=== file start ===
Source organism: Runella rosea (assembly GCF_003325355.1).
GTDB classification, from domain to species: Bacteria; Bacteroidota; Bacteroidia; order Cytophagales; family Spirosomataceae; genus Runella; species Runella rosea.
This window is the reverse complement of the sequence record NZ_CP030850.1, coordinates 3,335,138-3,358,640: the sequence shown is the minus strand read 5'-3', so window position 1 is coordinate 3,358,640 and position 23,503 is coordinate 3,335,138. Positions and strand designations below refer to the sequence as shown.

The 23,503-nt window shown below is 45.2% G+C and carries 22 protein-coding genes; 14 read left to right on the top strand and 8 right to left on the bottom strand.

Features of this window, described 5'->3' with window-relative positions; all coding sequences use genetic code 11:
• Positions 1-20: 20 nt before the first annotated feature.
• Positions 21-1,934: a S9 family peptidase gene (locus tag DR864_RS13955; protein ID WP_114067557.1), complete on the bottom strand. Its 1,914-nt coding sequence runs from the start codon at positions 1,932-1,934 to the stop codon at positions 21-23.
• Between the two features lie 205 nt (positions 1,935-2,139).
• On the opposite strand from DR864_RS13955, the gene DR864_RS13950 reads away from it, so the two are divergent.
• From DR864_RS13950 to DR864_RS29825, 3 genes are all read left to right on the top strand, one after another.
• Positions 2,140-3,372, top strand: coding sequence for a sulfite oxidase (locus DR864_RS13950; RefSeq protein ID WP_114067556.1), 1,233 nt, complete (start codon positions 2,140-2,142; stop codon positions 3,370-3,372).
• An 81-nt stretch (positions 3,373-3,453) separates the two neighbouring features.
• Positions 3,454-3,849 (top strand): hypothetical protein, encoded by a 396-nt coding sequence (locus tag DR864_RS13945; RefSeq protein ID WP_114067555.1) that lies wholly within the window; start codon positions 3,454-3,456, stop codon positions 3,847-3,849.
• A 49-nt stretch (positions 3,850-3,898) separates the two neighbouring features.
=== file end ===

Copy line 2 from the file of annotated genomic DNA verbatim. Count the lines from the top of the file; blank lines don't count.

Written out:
GTDB classification, from domain to species: Bacteria; Bacteroidota; Bacteroidia; order Cytophagales; family Spirosomataceae; genus Runella; species Runella rosea.